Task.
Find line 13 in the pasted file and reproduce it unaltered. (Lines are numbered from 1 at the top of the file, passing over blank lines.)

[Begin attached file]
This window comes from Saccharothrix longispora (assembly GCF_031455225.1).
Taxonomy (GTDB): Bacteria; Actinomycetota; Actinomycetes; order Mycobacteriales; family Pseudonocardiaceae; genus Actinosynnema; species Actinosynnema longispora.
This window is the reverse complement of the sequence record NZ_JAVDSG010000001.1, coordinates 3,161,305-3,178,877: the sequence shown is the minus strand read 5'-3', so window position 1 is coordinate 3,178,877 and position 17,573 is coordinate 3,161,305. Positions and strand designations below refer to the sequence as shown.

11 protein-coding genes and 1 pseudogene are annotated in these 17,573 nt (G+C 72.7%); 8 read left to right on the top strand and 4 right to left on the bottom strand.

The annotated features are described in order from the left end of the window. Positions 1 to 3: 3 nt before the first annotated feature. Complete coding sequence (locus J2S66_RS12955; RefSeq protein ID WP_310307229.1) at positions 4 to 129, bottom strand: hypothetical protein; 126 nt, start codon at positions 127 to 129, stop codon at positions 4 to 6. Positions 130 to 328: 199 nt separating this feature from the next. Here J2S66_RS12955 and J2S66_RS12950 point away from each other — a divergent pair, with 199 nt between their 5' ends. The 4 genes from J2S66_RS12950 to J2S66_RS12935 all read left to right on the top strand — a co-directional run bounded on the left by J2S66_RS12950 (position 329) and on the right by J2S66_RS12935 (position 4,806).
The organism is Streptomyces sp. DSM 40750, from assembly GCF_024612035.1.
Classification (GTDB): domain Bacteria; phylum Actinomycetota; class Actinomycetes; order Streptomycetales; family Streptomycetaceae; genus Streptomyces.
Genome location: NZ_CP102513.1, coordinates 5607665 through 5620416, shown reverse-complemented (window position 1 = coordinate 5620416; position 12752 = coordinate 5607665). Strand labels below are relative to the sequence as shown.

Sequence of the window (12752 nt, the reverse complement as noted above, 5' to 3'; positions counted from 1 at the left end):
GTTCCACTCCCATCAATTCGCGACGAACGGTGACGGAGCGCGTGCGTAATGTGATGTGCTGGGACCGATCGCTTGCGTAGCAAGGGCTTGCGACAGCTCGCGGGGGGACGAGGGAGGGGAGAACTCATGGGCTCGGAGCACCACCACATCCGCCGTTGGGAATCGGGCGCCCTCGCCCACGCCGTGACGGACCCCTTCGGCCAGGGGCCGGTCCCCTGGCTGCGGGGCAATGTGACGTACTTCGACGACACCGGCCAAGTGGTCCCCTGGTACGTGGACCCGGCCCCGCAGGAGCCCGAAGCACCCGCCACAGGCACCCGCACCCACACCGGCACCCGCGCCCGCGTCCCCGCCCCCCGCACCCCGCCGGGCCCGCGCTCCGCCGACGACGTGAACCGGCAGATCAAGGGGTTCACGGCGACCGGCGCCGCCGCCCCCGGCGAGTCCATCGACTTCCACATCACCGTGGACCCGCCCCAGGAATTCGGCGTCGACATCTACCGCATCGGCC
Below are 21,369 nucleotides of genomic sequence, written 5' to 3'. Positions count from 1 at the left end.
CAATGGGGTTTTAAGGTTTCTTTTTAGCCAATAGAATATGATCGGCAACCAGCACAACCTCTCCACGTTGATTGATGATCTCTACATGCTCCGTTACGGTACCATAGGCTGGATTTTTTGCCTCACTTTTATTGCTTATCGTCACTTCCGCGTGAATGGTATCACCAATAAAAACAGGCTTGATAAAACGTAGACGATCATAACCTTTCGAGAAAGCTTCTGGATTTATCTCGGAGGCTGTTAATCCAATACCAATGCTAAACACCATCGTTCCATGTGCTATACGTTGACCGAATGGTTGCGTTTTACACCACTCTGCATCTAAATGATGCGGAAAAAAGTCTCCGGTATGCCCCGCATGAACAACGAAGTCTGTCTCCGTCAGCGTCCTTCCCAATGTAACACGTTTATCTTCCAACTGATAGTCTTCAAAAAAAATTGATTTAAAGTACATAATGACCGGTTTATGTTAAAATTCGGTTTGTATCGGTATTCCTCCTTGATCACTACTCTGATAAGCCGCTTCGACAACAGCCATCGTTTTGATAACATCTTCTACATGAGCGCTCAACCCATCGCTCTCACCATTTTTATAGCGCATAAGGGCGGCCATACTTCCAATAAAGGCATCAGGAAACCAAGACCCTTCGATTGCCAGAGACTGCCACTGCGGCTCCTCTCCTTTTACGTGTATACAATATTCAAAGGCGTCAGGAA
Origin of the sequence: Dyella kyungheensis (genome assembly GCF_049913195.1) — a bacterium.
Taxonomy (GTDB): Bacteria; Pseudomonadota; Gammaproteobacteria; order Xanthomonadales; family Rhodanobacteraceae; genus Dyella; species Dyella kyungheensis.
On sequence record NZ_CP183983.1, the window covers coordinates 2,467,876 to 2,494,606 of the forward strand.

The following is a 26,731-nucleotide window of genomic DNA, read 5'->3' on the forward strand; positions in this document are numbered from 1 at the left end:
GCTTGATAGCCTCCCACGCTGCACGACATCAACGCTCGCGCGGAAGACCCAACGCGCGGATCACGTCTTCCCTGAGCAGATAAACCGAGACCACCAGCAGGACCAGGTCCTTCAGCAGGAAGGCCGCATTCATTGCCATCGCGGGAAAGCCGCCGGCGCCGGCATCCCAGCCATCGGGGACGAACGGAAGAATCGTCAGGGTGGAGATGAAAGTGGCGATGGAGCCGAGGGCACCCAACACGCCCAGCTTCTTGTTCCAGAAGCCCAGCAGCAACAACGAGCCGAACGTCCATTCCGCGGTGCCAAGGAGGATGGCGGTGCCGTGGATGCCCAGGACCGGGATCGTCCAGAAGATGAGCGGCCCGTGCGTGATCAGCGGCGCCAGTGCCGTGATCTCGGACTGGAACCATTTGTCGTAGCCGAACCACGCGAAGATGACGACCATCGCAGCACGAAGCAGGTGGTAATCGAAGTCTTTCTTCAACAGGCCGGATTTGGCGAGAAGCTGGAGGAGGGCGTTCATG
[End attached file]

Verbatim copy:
Origin of the sequence: Dyella kyungheensis (genome assembly GCF_049913195.1) — a bacterium.